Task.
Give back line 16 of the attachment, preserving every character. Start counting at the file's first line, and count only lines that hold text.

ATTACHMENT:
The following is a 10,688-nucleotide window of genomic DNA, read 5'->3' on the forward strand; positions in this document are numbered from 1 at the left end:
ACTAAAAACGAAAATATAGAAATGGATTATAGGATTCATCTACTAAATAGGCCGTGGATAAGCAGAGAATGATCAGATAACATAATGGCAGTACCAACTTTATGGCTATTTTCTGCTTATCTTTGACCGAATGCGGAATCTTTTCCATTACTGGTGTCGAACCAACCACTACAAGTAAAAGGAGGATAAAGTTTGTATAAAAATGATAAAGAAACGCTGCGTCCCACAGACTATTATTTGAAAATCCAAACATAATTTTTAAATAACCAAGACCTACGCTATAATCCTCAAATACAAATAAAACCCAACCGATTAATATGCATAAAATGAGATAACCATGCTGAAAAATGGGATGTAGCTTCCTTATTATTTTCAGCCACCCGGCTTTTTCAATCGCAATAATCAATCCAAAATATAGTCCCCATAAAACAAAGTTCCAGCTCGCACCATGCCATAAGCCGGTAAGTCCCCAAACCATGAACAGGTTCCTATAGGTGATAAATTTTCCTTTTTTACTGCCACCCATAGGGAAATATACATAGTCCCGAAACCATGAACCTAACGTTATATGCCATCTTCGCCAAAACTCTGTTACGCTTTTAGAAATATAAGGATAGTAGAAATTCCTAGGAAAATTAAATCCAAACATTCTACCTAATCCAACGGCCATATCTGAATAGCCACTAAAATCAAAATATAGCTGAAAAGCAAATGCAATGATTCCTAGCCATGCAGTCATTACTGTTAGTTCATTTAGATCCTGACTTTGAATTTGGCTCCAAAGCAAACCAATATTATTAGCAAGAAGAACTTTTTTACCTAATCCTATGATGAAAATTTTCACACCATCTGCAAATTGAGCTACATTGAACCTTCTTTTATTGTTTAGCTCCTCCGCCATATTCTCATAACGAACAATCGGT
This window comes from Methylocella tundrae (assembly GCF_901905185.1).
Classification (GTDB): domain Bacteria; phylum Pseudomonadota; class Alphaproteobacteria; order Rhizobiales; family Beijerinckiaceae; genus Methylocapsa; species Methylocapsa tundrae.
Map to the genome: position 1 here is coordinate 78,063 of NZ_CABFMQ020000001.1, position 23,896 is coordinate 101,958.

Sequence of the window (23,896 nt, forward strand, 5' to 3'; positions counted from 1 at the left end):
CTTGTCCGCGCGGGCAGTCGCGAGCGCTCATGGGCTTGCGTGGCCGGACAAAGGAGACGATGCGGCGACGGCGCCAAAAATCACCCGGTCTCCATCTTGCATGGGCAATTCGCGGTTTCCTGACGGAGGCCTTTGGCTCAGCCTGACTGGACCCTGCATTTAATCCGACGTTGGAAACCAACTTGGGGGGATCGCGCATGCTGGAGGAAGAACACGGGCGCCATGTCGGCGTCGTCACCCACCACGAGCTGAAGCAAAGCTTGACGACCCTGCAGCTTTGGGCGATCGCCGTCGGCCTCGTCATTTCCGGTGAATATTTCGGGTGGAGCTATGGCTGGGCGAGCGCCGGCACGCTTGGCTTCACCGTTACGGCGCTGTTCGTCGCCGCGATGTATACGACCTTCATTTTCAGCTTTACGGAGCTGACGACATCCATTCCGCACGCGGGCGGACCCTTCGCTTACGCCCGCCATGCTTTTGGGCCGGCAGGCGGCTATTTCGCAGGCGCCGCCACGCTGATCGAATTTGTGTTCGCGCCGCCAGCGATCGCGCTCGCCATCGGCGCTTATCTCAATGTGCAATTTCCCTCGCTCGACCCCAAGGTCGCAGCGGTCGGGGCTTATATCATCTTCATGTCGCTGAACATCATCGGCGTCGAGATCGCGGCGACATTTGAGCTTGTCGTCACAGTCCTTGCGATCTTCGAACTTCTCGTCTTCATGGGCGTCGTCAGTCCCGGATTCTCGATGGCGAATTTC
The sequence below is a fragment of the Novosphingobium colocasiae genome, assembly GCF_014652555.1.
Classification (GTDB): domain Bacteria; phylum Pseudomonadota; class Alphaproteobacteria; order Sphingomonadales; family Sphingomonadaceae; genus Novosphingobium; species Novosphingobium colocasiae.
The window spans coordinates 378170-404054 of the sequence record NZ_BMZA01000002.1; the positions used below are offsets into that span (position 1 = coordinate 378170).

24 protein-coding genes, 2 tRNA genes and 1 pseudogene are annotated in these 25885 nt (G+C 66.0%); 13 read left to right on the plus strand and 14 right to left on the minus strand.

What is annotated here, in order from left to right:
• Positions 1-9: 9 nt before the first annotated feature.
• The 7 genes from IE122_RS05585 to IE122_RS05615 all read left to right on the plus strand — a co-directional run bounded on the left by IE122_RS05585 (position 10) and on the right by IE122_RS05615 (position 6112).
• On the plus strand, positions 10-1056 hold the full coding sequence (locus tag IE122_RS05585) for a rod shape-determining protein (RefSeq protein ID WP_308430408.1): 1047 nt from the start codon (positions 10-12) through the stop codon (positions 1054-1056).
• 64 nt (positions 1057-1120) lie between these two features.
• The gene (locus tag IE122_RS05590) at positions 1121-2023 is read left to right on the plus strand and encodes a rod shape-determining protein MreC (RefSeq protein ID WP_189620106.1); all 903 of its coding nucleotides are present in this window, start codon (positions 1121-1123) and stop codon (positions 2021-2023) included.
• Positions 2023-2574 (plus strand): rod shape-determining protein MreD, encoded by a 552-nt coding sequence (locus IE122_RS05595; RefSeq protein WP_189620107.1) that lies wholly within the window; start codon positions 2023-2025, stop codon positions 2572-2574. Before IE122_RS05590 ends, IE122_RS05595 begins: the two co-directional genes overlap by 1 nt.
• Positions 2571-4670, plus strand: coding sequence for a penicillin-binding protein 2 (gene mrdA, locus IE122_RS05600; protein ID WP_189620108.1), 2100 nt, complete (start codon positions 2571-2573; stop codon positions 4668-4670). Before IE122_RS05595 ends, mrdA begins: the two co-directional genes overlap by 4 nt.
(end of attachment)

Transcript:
• 64 nt (positions 1057-1120) lie between these two features.